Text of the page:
Saturday, August 11, 2012

Ian M. MacIsaac: Surprise, it's Paul Ryan! Will his radical views help or hurt a flagging Romney campaign?

  The announcement came at a rally in Norfolk, Va. early this morning, at the outset of an economy-and-jobs tour through the crucial swing states of Virginia, North Carolina, Florida, and Ohio.

  The jobs-themed, four-state stretch had been in Romney's public plans for weeks, but today unfolded with the surreal yet somewhat fitting accompaniment of Paul Ryan next to Governor Romney, two handsome, well-chinned Midwesterners with twin coiffed brown haircuts, advertising a revamped, joint economic plan.

  The Ryan pick is thoroughly different, especially for a deliberate thinker and planner like Romney. Since the McGovern campaign's disaster with vice presidential candidate Tom Eagleton during the 1972 campaign against Richard Nixon, the abiding principle for VP picks is the old medical adage: first, do no harm.
  Then-Senator Obama followed this rule to a T four years ago when he selected fellow Senator Joe Biden as his running mate. Simultaneously, his opponent John McCain's selection of the unprepared and subordinate Sarah Palin caused the presidential candidate no end of grief.

  Romney picking Ryan is not quite the absolute shocker that the Palin selection was four years ago. A Romney-Ryan ticket nonetheless signals a growing rightward trend among the Republicans, particularly in Congress, toward Tea Party sentiment as party orthodoxy.

  Ryan, a 42-year-old, seven-term congressman from Wisconsin's 1st district, has presented himself as his party's top policy intellectual (if such a thing even still exists in a party whose last president so publicly prided himself on anti-intellectualism). Either way, Ryan has most certainly become one of his party's top budget and deficit radicals.

  He is a conservative's arch-conservative: he requires that every member of his congressional staff read Ayn Rand's pro-capitalist, pro-individualist tome Atlas Shrugged, and has pledged that he will never cast a vote to increase the deficit, not even in a time of war--despite a congressional voting record that says otherwise.


  What does Ryan's addition to the ticket bring to the Romney campaign? Ryan's vice presidential candidacy may provide Romney with a bump in the congressman's home state of Wisconsin to the tune of 2-3 percentage points (although recorded Ryan on August 8 as being worth only 0.7 percent of the Wisconsin vote).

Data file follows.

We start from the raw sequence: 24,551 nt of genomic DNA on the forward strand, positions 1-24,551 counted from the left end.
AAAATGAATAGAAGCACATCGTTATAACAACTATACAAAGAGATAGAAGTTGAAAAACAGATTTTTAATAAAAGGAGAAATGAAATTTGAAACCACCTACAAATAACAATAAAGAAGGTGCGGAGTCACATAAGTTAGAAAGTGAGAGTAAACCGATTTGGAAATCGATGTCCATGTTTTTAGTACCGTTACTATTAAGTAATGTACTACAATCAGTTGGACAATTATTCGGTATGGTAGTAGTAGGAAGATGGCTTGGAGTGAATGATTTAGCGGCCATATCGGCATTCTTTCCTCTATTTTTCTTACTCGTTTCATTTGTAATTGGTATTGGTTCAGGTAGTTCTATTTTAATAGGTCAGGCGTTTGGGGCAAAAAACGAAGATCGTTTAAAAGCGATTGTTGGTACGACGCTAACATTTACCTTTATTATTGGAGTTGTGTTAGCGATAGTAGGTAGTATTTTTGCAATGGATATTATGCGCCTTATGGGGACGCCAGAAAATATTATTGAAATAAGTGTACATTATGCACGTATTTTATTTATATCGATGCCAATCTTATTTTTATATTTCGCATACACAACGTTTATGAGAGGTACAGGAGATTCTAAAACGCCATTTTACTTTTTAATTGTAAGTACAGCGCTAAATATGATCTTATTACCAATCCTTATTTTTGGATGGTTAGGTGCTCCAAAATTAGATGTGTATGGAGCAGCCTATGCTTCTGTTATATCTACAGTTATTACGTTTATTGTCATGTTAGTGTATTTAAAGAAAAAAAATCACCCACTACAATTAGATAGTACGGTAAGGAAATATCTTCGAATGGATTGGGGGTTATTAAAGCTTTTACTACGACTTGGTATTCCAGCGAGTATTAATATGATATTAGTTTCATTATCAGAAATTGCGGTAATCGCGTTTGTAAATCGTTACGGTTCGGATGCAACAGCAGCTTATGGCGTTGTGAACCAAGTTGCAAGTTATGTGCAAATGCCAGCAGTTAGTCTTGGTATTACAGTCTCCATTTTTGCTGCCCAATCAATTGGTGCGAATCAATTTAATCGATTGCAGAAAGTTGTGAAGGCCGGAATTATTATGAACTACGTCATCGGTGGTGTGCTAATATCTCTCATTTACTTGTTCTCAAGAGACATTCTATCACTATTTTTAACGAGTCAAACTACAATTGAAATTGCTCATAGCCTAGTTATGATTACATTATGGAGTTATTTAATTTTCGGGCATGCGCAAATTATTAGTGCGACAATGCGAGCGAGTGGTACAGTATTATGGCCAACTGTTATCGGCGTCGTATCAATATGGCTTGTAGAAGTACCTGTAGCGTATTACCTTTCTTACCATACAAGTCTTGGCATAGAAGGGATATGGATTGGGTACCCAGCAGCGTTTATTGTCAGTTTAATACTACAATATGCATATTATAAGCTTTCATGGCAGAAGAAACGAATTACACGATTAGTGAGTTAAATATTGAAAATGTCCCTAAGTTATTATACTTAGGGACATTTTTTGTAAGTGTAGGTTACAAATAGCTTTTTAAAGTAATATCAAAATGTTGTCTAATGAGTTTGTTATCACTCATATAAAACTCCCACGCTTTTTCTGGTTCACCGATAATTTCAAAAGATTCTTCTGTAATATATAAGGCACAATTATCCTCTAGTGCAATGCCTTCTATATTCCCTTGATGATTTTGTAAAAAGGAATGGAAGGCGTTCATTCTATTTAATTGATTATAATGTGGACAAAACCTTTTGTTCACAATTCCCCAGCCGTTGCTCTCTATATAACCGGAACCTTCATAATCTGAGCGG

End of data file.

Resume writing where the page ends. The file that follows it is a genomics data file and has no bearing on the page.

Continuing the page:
On the other hand, nationally the Ryan pick will likely be effective in firming up the Tea Party/right-wing party base which has always been rather suspicious of moderate Massachusetts Mitt.

  The big problem with Paul Ryan, especially with the undecided voters who will decide this election, is his budget.

  The budget Ryan took a lead in authoring and later co-sponsored as chair of the House Budget Committee, entitled "The Path to Prosperity," was first released as Congressional Republicans' budget proposal for fiscal year 2012. Its proponents today include Speaker of the House John Boehner and Senate Minority Leader Mitch McConnell.

  The so-called 'Ryan plan' would save the country from "spiraling debts" by making huge cuts in Medicare and Medicaid. Ryan's plan would turn Medicare into a private voucher system for all Americans born after 1956, and turn Medicaid back to the states as block grants, allowing far-right governors to do as they please with money they will certainly never willingly give to the poor citizens it is meant for.

  Paul Ryan's budget would repeal the Patient Protection and Affordable Care Act (Obamacare), as Romney has already pledged to do multiple times throughout the campaign--even though fellow arch-conservative Chief Justice John Roberts himself declared constitutional the centerpiece of the Affordable Care Act, the individual mandate to purchase private health insurance.

  In addition, the Ryan budget would cut the six existing federal income tax brackets down to just two, likely to even further increase the concentration of wealth at the top.

  Ryan's plan also includes a 50 percent cut in non-defense discretionary spending as a percentage of GDP followed by a cap at that drastically lowered level, but offers no potential cuts to the massive, bloated, Cold-War era military budget.

  Despite proclaiming himself as a hard-questions, tough-positions, and honest-answers fiscal hawk, Ryan is an adherent of the old right-wing ways of the 1970s and 1980s, still insistent on giving the Pentagon every dollar it asks for.

  Purely on economic and statistical grounds, it is also a bad argument. Since almost 50 percent of discretionary spending every year goes directly to the Department of Defense in the first place, cutting non-defense discretionary spending by half is still an only 25 percent dent in only discretionary spending, at the likely price of a complete ravaging of America's growing lower-middle and lower classes.

  (For those of you reading who are around my age, that means never getting another Pell Grant, let alone health insurance for when you're sick.)